I was surprised to hear it, of course.
I’d just been a little guy at the time, maybe six months old. And, as best I could recall, I hadn’t contributed much more to the world than a child usually does in that eat-and-excrete stage of life.
But, like my brother, who was 3 years old at the time, I’ve been assured that I played a powerful role in my father’s recovery from polio.
It was not a clinical role, of course. And, given his patience and grit, I think he likely would have made it back on his own anyway.
Still, he and my mother insist that the two little and largely unaware guys we were became his most powerful motivators on the difficult path to recovery.
It wasn’t my brother and me at all, of course.
It was my father’s love for us. It was his sense of obligation to us and to our mother, who during Dad’s illness took over all the daily tasks of running a household while carrying a double burden of worry: worry over his health and worry over what might become of us all if she lost him or was faced with caring for a debilitated husband and two small children for the foreseeable future.
At this time of year when so many are focused on the coming of a new baby, the many things that change in a family when a child arrives often are overlooked.
The arrival of my daughter’s son a little more than a year ago meant not only the coming of a new child to the word, but a new father and mother, new grandfathers and grandmothers, new uncles and aunts and cousins and second cousins.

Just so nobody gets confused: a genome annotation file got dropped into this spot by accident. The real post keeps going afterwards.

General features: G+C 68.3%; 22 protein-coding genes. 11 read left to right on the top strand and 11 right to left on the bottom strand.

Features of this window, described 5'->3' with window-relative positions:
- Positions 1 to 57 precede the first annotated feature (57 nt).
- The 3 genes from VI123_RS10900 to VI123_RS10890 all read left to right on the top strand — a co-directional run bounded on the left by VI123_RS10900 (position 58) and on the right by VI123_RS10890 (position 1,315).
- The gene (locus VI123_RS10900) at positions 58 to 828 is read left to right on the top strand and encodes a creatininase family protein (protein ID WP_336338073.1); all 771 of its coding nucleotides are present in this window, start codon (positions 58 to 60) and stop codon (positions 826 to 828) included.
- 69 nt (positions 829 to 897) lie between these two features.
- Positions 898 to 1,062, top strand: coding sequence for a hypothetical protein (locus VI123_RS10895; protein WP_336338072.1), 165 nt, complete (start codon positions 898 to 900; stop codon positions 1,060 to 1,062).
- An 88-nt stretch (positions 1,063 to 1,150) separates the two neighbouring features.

His new life not only gave birth to these new roles and relationships, it brought new meaning to many of them that existed when his parents were only husband and wife, his grandparents only parents, his uncles and aunts only sons and daughters, and so on.
The love and excitement all felt not only forged new connections, but breathed new life into old relationships, providing the opportunity, as births do, for people to lay down old burdens and grudges, some of which they didn’t even know they were carrying.
It’s at this time of year that we sing songs with lyrics like “O, come let us adore him.”
But year round, people leave their homes, hop into cars, on to airplanes and sacrifice working wages to board buses and trains just to get a look at a new one, just to get a chance to hold and adore him or her.
How powerful this is can be lost on us.
Because as we adore a newborn, something happens: Our hearts open up. And when our hearts are open, we have the chance to look at one another with more tender, loving and understanding eyes. And that’s a window of opportunity for healing, strengthening and change.
The early engineer Archimedes claimed that with a large enough lever, he could move the earth. He made less progress trying to pry open a closed heart.
It should be considered a proper miracle that a newborn can pull that off without giving it a thought.
Email Tom Stafford your thoughts and ideas about his column at firstname.lastname@example.org